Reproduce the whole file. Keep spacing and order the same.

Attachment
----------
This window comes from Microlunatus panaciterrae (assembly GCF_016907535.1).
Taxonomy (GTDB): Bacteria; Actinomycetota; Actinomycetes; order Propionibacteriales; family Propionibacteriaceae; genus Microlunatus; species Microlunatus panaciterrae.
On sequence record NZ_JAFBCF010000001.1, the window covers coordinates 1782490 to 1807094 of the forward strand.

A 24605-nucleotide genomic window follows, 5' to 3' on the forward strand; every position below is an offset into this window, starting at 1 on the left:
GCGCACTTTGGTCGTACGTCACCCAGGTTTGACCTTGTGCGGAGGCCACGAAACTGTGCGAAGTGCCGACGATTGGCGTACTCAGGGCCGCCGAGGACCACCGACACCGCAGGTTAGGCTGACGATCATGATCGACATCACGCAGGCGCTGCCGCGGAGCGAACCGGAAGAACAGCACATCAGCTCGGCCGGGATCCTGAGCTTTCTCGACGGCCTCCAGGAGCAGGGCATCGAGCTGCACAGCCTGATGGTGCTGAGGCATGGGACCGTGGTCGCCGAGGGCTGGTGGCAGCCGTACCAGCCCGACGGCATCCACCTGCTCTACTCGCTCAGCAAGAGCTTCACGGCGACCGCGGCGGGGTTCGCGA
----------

This window comes from Microlunatus panaciterrae (assembly GCF_016907535.1).
Taxonomy (GTDB): Bacteria; Actinomycetota; Actinomycetes; order Propionibacteriales; family Propionibacteriaceae; genus Microlunatus; species Microlunatus panaciterrae.
On sequence record NZ_JAFBCF010000001.1, the window covers coordinates 1782490 to 1807094 of the forward strand.

A 24605-nucleotide genomic window follows, 5' to 3' on the forward strand; every position below is an offset into this window, starting at 1 on the left:
GCGCACTTTGGTCGTACGTCACCCAGGTTTGACCTTGTGCGGAGGCCACGAAACTGTGCGAAGTGCCGACGATTGGCGTACTCAGGGCCGCCGAGGACCACCGACACCGCAGGTTAGGCTGACGATCATGATCGACATCACGCAGGCGCTGCCGCGGAGCGAACCGGAAGAACAGCACATCAGCTCGGCCGGGATCCTGAGCTTTCTCGACGGCCTCCAGGAGCAGGGCATCGAGCTGCACAGCCTGATGGTGCTGAGGCATGGGACCGTGGTCGCCGAGGGCTGGTGGCAGCCGTACCAGCCCGACGGCATCCACCTGCTCTACTCGCTCAGCAAGAGCTTCACGGCGACCGCGGCGGGGTTCGCGA